“In the 70s, Voice of America became a main source of information for young people in China. After the Lin Biao incident, listening to ‘enemy radio’ became very widespread, because people felt official channels were not providing genuine information.”
When I was in the army we had a small counterrevolutionary organization. When we heard about Lin Biao, we all thought that was very strange; many people felt there was something wrong with the Communist Party. For how could Mao’s close friend and comrade-in-arms, his designated successor, be done down like that? At this, those of us who were originally against the revolution began to contact each other inside the military, and quickly formed a few small groups, based on our hometowns. People would get together and say “Voice of America said” this or that—and if you didn’t know about it, you’d be embarrassed. Once people were in the loop, they felt that VOA was a crucial source of information. It helped to make up for the limits on free expression. Everybody wanted a variety of sources, a variety of voices.
In 1966, Mao Zedong initiated the “Great Cultural Revolution.” Controls over Chinese political institutions, society and information became even more extreme. But extremes can provoke reactions, and the stifling political atmosphere led many young people to seek other voices, for balance.
I think it was the end of 1966, November. From that time on people were saying: there is a radio station, Voice of America, and what they say is very different from what the newspapers say.
For example, after Mao arranged the downfall of Liu Shaoqi, Voice of America was saying something very different from the newspapers. They said Mao’s goal for the Cultural Revolution wasn’t any revolution in culture. It was for the power struggle, to do away with his political opponents. Well! When we heard this new idea, it seemed to fit, since so many people’s fathers had started losing their positions, one after another. And after all, what was the problem with Liu Shaoqi anyway? Was it real, was it fake? After we started hearing different voices, people started having different views.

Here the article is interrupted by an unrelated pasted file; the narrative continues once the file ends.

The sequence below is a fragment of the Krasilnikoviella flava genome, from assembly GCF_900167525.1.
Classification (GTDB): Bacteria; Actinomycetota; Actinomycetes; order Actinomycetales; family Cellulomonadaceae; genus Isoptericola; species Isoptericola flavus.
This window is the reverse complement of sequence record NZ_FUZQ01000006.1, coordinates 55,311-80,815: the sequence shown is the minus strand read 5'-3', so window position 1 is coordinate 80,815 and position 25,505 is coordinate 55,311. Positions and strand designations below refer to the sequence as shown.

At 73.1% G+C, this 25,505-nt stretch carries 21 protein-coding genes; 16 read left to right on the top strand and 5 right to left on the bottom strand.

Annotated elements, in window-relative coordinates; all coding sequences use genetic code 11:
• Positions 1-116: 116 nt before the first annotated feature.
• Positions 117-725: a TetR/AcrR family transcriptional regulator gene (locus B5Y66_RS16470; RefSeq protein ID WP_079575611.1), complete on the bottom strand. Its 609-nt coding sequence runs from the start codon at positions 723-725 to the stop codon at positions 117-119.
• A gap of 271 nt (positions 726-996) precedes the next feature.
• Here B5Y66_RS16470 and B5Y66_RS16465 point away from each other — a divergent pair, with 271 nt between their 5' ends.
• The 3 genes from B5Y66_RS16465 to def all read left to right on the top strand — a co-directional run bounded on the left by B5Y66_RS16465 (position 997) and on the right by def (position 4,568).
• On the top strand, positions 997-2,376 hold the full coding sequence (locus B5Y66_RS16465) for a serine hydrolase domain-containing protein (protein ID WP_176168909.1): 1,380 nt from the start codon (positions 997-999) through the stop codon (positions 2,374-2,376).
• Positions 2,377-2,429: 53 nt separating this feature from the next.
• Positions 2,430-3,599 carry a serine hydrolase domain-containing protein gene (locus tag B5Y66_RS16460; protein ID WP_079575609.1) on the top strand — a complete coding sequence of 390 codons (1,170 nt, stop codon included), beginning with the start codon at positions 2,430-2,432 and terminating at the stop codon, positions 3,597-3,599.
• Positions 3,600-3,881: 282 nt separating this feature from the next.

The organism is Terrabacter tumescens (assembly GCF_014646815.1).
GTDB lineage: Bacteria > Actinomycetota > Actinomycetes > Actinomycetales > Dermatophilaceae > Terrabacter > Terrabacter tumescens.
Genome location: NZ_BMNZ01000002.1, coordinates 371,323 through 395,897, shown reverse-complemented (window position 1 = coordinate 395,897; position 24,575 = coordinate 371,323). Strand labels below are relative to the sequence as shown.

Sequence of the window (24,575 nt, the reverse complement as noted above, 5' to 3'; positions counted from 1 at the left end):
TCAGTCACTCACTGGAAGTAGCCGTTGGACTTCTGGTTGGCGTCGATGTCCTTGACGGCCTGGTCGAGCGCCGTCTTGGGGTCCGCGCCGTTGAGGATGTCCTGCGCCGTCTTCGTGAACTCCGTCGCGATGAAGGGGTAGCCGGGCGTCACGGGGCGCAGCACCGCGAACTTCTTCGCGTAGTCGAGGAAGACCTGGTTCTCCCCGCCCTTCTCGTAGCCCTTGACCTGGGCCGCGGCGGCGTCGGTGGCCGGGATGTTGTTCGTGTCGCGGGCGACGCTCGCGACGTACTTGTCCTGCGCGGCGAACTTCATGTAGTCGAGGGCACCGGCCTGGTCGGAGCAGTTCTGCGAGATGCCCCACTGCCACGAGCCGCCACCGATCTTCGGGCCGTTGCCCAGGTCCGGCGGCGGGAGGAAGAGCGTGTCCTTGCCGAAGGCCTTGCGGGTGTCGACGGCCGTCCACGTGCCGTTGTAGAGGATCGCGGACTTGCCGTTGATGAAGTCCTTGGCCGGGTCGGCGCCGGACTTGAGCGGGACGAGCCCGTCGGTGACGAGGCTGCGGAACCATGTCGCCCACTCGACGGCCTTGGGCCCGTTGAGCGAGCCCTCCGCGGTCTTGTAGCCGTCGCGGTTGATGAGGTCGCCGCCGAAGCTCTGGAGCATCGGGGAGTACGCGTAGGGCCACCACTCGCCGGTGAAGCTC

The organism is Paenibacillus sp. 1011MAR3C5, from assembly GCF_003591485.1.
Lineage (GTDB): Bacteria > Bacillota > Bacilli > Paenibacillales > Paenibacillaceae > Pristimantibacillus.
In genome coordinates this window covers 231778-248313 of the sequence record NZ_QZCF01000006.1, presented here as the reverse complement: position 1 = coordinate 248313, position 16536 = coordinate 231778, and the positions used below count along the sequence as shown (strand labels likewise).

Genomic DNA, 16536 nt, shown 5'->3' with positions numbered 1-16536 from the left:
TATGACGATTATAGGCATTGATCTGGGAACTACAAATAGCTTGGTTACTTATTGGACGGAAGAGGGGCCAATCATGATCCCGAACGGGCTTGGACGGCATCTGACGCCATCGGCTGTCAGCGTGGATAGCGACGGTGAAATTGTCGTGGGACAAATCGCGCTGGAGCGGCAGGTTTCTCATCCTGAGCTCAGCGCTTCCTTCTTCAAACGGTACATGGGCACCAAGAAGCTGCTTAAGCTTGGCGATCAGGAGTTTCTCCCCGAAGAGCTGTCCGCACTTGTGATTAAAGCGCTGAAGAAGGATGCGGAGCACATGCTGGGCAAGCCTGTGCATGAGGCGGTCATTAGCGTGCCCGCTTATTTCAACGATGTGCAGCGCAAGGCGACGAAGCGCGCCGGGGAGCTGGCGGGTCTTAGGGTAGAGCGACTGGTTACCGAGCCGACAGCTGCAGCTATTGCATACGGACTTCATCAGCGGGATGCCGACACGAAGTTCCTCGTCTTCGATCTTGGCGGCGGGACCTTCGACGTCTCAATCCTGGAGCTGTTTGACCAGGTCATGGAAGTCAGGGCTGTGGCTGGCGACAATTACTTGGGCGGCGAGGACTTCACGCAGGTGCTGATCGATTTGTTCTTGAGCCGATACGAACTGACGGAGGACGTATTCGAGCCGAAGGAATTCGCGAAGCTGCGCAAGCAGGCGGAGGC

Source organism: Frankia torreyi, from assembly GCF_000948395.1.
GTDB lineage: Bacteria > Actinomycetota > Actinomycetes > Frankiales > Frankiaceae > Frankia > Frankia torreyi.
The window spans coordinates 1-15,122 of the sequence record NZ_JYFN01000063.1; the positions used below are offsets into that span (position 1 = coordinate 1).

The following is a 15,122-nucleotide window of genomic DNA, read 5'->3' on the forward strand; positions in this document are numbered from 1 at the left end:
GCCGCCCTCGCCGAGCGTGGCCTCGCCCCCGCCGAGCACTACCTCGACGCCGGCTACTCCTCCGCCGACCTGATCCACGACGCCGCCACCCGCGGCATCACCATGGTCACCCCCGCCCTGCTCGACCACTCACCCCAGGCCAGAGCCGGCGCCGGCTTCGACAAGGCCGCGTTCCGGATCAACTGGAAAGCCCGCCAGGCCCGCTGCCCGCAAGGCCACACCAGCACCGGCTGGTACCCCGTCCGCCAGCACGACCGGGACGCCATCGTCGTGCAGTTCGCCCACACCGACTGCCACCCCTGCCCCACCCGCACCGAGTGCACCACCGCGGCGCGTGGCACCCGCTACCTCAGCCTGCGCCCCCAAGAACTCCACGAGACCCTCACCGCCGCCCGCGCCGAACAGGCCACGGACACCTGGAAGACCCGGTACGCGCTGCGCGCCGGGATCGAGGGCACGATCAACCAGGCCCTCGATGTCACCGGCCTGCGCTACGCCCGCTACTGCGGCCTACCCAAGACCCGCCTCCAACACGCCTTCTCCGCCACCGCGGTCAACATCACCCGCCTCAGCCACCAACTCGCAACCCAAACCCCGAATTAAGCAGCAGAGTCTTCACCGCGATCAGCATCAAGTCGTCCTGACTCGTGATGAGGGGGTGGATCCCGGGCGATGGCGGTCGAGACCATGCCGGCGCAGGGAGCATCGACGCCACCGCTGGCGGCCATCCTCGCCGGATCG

Listening very quietly late at night
In December 1968, Mao Zedong started sending teen-aged students from cities to the countryside. One of these “sent-down youth” was Ren Yi, a senior in a Nanjing model high school.
REN YI (Nanjing sent-down youth):
Before I was sent down to the countryside, there was a very good student in my class. Of the 48 students in the class, he was one of the only two not sent down. That’s because he had a disability– he had a hunchback; that’s why he wasn’t sent down. But this classmate of ours had a special skill: he made transistor radios. He made radios for several of us who were closest to him. In those days, buying a transistor radio cost over 10 yuan. 10 yuan was an astronomical sum. But he made one transistor radio for each of us. There was a special purpose: it was just for listening to VOA!
Chen Yizi was an undergraduate at Peking University in 1965, when he wrote a 30,000 character letter to Mao Zedong, charging the Party and the nation with being undemocratic. He was labeled a counterrevolutionary.